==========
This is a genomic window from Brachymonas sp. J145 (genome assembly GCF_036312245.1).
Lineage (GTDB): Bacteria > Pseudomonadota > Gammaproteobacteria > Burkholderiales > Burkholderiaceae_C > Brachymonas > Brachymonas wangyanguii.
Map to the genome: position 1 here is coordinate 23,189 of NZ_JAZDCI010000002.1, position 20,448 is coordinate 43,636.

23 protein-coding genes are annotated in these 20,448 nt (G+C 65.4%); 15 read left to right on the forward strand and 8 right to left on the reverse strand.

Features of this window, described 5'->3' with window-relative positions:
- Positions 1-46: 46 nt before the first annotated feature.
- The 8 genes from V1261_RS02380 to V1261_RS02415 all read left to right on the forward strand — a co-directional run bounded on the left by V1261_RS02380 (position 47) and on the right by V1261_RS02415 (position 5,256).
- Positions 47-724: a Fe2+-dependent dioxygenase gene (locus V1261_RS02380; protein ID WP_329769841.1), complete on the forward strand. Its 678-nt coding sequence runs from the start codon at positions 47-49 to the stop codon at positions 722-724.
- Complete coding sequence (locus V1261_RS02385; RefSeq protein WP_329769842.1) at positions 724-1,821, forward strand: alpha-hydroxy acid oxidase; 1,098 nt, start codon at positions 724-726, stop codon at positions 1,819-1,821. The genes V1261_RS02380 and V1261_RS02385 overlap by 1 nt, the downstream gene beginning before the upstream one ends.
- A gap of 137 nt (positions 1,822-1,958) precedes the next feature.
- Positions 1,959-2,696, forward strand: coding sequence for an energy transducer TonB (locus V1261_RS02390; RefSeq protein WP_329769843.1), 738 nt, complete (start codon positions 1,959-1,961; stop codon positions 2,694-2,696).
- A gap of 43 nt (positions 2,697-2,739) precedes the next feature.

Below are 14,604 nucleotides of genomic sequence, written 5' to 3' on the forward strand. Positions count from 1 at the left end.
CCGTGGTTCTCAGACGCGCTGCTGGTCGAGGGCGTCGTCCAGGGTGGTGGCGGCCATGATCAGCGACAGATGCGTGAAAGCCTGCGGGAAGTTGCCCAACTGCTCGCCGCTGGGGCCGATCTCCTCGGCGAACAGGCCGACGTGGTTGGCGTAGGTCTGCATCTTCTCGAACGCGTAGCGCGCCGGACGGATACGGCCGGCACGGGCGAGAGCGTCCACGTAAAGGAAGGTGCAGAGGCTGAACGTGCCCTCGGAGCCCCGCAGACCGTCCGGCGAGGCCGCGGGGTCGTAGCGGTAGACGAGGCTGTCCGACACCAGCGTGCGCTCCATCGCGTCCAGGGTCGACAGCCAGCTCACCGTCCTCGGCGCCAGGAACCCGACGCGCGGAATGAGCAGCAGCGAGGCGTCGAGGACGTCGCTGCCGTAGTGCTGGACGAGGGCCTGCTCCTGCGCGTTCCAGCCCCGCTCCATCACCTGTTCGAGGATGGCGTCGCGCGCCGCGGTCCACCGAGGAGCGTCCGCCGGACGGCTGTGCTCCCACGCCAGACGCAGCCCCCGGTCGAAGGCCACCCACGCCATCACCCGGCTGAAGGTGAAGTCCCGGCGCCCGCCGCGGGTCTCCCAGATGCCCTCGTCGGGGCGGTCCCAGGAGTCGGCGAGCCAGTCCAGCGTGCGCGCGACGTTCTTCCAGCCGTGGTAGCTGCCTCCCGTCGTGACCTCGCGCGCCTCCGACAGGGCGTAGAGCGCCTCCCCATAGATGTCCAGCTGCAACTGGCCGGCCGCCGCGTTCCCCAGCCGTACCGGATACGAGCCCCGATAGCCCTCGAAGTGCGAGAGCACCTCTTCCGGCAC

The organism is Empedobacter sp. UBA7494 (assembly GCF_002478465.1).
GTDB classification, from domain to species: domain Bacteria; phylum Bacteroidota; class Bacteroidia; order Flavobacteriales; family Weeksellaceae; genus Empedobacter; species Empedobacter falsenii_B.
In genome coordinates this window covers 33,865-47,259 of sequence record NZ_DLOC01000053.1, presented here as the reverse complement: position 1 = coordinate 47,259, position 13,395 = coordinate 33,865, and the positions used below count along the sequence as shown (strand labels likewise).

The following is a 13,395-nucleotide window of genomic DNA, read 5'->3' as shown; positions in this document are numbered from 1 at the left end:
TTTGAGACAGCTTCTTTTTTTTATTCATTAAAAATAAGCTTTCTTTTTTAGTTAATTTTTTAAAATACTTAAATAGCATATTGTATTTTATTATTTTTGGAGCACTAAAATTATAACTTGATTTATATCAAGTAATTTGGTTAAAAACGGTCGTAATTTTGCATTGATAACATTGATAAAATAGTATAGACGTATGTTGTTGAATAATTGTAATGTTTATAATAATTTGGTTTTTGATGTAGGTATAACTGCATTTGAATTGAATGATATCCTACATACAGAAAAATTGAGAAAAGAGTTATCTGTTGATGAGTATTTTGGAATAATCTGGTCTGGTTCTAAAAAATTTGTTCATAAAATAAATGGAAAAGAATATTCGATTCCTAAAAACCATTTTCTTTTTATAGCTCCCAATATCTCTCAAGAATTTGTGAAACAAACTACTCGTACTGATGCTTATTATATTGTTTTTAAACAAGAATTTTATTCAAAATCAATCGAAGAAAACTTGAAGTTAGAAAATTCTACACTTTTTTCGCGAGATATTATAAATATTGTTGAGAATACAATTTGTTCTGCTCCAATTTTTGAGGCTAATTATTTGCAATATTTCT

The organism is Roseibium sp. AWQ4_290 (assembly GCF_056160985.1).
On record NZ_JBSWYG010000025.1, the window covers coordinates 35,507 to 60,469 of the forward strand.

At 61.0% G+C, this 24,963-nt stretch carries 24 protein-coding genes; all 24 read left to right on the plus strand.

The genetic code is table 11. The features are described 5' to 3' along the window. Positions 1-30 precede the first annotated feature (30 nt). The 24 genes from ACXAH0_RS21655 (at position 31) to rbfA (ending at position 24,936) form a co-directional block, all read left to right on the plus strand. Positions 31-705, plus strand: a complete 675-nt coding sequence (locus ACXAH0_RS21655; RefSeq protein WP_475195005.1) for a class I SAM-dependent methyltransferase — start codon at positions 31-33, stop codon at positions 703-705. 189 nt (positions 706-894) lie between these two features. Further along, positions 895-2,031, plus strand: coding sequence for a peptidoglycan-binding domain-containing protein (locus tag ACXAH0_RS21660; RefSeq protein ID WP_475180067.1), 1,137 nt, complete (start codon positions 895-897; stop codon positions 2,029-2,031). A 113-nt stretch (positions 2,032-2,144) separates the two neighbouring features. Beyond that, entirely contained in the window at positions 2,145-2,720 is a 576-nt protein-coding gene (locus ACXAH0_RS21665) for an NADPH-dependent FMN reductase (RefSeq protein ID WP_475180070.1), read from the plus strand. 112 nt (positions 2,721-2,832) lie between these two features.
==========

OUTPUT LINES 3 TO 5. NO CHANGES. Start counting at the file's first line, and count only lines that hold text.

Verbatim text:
Map to the genome: position 1 here is coordinate 23,189 of NZ_JAZDCI010000002.1, position 20,448 is coordinate 43,636.

23 protein-coding genes are annotated in these 20,448 nt (G+C 65.4%); 15 read left to right on the forward strand and 8 right to left on the reverse strand.

Features of this window, described 5'->3' with window-relative positions: